Alexei Navalny, Russia's most prominent opposition figure, has questioned reports he suffered an acute allergic reaction after being taken ill in jail.
"I have never had an allergy. Not to food or pollen or anything else," he wrote in a blog post.
The 43-year-old was taken to hospital with a swollen face, eye problems and rashes on his body. He was in jail for calling for unauthorised protests.
His doctor suggested he might have been exposed to "some toxic agent".
Mr Navalny has since been discharged from hospital and has returned to jail.
What did Alexei Navalny say?
In a statement in Russian posted on his blog and written from his cell, Mr Navalny said he had never had an allergic reaction in his life. He added that his wife suffers from allergies, meaning he knows what they look like.
"At night, I woke up with a hot and prickly face, ears and neck," he wrote. "I felt like I'd had my face rubbed with glass wool."
"I had the thought, maybe I've been poisoned."
Mr Navalny was sent to the hospital in the morning, where the doctors diagnosed him with "contact dermatitis".
Mr Navalny wrote in his blog post that his lawyers and doctors were not given his diagnosis, and that a detailed report emerged about his diagnosis on Russian news agency Interfax that he himself had not been told.
While he did not outright deny the possibility of an allergic reaction, Mr Navalny said police at his hospital room door were acting "like they had something to hide".
He said he was sure the local police did not poison him, as "they were shocked by the sight of me more than I was". But he suggested the Russian authorities were "stupid" enough to do so.
Mr Navalny's doctor Anastasia Vassilieva earlier told AFP news agency it was "absurd to call it an allergy". He "needs to be under close medical supervision", she said, and should be allowed to call his relatives.
In a Facebook post, Ms Vassilieva had complained that she had been barred from visiting Mr Navalny. But based on what she saw of him through a door, she said he may have been injured by a "chemical substance from a third person".
Before Mr Navalny was released from hospital, his medical team said they were able to gain access to him and had arranged for samples of his hair and T-shirt to be tested independently.
Mr Navalny was jailed for 30 days last week after calling for unauthorised protests, which took place on Saturday.
Nearly 1,400 people were detained during the demonstrations against the exclusion of opposition candidates from local elections.
'A thorn in the Kremlin's side'
Alexei Navalny is Russia's most prominent opposition activist - and one of President Putin's most vocal critics.
That's why news of a sudden illness makes headlines.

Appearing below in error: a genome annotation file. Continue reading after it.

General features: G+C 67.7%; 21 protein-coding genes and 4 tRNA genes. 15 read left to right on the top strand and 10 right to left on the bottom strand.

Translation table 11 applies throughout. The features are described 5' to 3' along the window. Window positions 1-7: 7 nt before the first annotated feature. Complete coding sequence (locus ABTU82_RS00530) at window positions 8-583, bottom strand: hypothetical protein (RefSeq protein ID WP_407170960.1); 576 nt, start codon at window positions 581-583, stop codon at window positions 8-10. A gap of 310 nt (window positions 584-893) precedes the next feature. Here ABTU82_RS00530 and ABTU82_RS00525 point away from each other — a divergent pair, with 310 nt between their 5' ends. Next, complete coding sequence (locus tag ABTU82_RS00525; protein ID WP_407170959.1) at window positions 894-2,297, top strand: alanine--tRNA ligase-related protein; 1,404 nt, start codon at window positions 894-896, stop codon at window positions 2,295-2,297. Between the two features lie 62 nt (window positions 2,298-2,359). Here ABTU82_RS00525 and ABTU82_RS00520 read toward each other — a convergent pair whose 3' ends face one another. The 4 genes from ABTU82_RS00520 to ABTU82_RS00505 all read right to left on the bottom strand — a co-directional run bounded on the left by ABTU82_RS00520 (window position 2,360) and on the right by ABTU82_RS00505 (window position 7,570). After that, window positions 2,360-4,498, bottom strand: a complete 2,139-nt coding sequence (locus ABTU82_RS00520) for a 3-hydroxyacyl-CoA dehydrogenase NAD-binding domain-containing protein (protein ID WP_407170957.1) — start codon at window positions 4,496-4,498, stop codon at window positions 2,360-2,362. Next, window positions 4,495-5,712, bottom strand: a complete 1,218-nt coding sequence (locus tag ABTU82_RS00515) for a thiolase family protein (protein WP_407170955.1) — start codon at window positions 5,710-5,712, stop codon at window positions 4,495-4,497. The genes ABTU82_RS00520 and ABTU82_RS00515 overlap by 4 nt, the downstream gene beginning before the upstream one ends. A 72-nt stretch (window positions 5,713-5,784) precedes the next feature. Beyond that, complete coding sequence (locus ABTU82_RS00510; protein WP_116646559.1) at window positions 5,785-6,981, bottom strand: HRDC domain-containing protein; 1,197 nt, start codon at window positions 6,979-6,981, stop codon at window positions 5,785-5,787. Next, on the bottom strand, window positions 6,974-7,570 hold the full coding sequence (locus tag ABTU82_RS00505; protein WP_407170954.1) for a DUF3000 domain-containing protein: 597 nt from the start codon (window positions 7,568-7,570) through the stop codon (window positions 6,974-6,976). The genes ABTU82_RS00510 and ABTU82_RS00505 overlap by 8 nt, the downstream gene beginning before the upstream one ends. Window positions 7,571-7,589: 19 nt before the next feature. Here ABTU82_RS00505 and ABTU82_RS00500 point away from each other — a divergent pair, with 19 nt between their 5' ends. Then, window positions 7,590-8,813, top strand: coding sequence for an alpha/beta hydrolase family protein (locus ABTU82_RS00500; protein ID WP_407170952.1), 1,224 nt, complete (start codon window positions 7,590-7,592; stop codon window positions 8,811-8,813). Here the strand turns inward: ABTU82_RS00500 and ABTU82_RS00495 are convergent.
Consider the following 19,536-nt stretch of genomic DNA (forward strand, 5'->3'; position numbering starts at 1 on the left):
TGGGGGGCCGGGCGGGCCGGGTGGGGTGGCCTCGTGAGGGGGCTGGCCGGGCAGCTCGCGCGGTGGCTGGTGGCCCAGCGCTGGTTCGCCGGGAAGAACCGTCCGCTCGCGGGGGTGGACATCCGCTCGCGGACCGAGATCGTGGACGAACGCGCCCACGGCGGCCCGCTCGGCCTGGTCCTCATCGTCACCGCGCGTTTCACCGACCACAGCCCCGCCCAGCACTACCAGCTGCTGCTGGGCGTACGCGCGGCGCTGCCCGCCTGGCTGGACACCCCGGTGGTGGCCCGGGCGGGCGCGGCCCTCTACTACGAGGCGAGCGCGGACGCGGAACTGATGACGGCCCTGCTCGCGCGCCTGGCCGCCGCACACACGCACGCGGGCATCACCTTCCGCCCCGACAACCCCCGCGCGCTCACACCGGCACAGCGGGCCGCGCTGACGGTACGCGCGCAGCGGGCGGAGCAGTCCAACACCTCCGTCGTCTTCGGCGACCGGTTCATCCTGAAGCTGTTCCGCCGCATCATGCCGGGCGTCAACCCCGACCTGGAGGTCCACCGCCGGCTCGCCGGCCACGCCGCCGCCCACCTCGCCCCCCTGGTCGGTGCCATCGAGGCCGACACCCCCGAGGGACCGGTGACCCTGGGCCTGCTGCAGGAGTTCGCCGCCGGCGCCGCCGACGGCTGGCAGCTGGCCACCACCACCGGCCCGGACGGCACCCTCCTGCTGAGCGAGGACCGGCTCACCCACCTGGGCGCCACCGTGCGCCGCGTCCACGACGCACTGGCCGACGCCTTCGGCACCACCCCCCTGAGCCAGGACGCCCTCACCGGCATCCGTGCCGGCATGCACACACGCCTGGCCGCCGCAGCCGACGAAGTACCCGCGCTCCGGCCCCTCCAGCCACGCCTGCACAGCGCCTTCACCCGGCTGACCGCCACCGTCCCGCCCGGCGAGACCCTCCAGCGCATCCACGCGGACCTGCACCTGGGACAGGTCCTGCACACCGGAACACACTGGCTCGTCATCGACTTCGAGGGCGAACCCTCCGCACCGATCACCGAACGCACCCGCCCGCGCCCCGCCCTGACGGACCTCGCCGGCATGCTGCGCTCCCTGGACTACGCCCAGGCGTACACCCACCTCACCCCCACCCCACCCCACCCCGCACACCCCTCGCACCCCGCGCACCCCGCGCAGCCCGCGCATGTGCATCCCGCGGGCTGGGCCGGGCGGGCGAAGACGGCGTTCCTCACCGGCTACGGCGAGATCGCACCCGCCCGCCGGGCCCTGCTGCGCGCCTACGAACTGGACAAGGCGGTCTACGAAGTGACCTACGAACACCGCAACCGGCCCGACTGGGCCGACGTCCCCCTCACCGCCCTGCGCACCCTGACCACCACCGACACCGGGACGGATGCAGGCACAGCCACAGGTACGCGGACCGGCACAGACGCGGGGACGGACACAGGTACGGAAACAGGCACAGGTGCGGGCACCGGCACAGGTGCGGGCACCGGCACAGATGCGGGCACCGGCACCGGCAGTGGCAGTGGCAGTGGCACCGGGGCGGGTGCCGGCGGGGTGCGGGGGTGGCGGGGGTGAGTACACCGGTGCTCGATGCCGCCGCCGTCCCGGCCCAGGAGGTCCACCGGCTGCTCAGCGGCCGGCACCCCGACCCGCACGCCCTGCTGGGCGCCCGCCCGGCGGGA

Especially if it's a sudden illness contracted in a Moscow jail.
There's been no confirmation that Mr Navalny was poisoned. But his doctors - and his supporters - are keen to know what sparked such sudden symptoms.
He is no stranger to health scares. Two years ago Mr Navalny was the victim of an assault. He suffered a chemical burn in his right eye after someone threw green-coloured antiseptic in his face.
He is a constant thorn in the Kremlin's side. The authorities know that, with President Putin's personal ratings falling, the charismatic anti-corruption activist has the ability to mobilise anti-Kremlin sentiment.
But it's too early to conclude that his current state of health is connected to his political views or activities.
Media reports said about 20 people, including journalists, were also detained after gathering outside the prison hospital on Sunday night where Mr Navalny was being treated.
Russian media report that most of the activists detained over the weekend have now been released.
However, about 150 were still in custody on Monday. They are facing judicial hearings and may be charged in connection with the unauthorised rally.
Who is Alexei Navalny?
The 43-year-old made his name in Russia as a grassroots anti-corruption campaigner.
He led the country's biggest street protests against President Putin in 2011 and has repeatedly been jailed, usually for his involvement in unauthorised demonstrations.
Mr Navalny suffered a serious chemical burn to his right eye in 2017 after he was assaulted with antiseptic dye.
He attempted to stand in last year's presidential race but was barred because of previous fraud convictions in a case he says was politically motivated.
What happened during the protests?
Thousands of Russians took to the streets last Saturday to demand fair elections. The demonstrations came after 30 opposition candidates were barred from standing in local races this September.
Officials said the candidates had failed to collect enough valid signatures to stand, but opposition groups argued that the barring was politically motivated.
Mr Navalny helped to organise the demonstrations. Officials said they had arrested nearly 1,400 people - making it one of the biggest crackdowns in recent years.
Images from Saturday showed police in riot gear pushing crowds from the mayor's office in central Moscow.
A number of protesters could be seen bleeding, while at least two members of the security forces reportedly received eye injuries from pepper spray.
The Moscow's mayor office has given official approval for a further protest on 3 August, according to a report in the independent Novaya Gazeta newspaper.